Almost without exception, I am repeatedly asked the same three questions at every exhibition opening I have my stamp based artworks included in. How long does it take you to complete a piece? Where do you get all the stamps? Do you have any favorite stamps?
This is the first of a three-part blog series to answer the last question on favorites. Although subject matter and/or messaging often have a role to play in my selections, my favorites usually have to do more with color, design and imagery, regardless of subject.
Here are some of my favorite U.S. postal issues. This is just the first in a series (3 or 4) of planned posts on this same topic.
As far as using it in my own artwork, the sun and radiant bands create and almost hypnotic op-art look when composed as I did below in a piece entitled, "Glow" (Vortex 22) used U.S. postage stamps and resin on canvas 16" x 16" 2018
Featuring the abstract geometric painting "Glow" by Josef Albers, this 15¢ cent issue from 1980 (Scott # 1833) is a great example of minimalism in design. The beautiful colors of Albers’ piece, radiating from the center square and positioned on the upper half of the rectangular format of the stamp, led me to experiment with this abstract relationship further. Although, I had been doing square formatted pieces based on Albers’ “Homage” series for years, it wasn’t until a University of Kansas Hospital commission in 2016 that I broke out the square. Still based on Albers’ relationships and relative dimensions, I switched to a rectangular format at the request if the client.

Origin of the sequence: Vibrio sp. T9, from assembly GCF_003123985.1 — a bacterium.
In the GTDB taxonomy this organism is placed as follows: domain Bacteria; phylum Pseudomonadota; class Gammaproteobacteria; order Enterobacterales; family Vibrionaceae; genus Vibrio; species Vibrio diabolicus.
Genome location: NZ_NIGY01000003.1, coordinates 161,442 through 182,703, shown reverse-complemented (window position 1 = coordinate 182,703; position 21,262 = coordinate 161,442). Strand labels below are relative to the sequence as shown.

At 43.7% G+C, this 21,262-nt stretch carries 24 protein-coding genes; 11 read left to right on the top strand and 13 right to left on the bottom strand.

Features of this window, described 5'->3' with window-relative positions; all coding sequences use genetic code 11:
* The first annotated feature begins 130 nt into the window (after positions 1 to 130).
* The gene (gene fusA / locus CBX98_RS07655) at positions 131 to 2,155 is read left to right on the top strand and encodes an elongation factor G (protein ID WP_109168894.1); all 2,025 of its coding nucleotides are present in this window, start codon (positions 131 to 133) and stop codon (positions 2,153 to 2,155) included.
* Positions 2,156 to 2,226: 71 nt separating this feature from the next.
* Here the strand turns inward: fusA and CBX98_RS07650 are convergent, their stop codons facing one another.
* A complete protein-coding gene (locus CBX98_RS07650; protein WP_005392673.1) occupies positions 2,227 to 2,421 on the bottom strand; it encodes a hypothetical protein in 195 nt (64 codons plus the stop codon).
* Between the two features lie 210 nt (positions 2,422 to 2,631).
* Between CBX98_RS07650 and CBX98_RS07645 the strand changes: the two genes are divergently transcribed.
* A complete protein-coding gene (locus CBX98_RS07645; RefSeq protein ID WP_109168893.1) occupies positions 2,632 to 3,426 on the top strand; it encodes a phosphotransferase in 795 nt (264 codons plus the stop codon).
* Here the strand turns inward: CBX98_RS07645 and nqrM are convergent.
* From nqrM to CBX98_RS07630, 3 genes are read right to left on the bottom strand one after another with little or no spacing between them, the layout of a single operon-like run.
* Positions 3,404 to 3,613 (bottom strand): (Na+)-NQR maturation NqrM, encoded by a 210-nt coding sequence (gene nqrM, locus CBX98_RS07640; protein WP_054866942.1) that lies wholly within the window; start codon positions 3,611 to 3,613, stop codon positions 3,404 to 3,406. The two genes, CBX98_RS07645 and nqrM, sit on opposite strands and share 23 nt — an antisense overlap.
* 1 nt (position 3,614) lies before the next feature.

A recent beautiful install for the University of Kansas Hospital Collection compliments of the amazing Blue Gallery, Kansas City, MO. Installation images: "Meaningful Adjacencies" 60" x 60" 2017, "Inward Journey" 48" x 36" 2017
"The Ancients" used U.S. postage stamps and resin on canvas 48" x 48" 2016
"The Ancients" detail showing the Apollo 8 issue used in an inverted fashion.
"Apollo" used U.S. postage stamps and resin on wood 6" x 6" 2013
And finally the 1945 "Iwo Jima" 3¢ issue (Scott #929) featuring the iconic raising of the U.S. flag on that island during WW2 is based on a photo by Joe Rosenthal. The picture, which earned Rosenthal a Pulitzer Prize, was then made into this postage stamp and also cast as a 100-ton bronze memorial. Powerful imagery, simple design and the use of the monochromatic green, all add to this issues beauty.